Shein said that observers were prevented from watching ballot counts and that voting irregularities suggest that he, not his Putin-backed opponent, won the election, which was held March 4 at the same time Putin won election.

Then, this week, Alexei Navalny, one of the leaders of the winter protests, took up the cause in earnest on his blog, and he and several other leaders traveled 800 miles from Moscow to Astrakhan to see what was happening.

Their visit brought a crush of journalists, a protest of several hundred people, and — perhaps most important — coverage on national television on Tuesday and Wednesday.

“I was amazed” not to have heard about the protest earlier, said Galina Layevskaya, 23, an Astrakhan stay-at-home mother who said she voted for Shein last month because she felt he was the most honest candidate but learned about the hunger strike from television coverage only Tuesday. “We are talking about our future.”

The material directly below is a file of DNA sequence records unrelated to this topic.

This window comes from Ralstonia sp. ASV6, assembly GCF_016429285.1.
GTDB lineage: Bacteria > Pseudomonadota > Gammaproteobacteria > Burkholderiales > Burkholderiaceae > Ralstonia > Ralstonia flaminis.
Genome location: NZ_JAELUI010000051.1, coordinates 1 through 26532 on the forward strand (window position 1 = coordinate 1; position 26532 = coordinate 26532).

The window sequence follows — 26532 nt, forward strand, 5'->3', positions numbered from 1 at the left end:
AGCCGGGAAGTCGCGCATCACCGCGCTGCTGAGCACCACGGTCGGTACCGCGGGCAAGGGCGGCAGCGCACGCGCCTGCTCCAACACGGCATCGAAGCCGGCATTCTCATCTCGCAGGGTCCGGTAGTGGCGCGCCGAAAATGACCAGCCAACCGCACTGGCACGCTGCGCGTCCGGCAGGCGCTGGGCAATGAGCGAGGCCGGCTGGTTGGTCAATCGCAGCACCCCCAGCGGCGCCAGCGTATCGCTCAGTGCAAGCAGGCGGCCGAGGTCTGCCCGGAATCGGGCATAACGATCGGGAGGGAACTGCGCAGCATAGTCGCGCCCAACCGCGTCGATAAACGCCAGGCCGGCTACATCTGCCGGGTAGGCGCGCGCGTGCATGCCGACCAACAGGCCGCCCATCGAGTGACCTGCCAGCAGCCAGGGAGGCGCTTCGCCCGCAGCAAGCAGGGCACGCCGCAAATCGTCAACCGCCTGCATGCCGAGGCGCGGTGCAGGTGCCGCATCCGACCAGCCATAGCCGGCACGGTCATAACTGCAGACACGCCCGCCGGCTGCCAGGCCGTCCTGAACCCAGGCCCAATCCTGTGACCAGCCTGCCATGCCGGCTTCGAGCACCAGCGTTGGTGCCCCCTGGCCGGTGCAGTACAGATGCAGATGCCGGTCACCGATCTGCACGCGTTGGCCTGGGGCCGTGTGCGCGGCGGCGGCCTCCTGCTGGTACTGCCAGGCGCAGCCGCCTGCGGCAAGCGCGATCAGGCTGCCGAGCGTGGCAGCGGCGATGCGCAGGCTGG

Shein’s supporters have scheduled another protest for Saturday, and they hope to lure more big names from Moscow to help draw a local crowd. But the date falls between Good Friday and Easter on the Russian Orthodox calendar, which is likely to hamper attendance.

The odds of change

On Wednesday, Putin added his voice to the discussion, telling the State Duma, the lower house of parliament, that courts could review the case.

“If the violations may call into question the election outcome, the court should invalidate it,” Putin said, according to the Interfax news agency. “However, if the court finds no grounds
for that, it means that we will have to accept the election outcome."

“Maybe the court will make a decision and everyone will agree with it,” he added.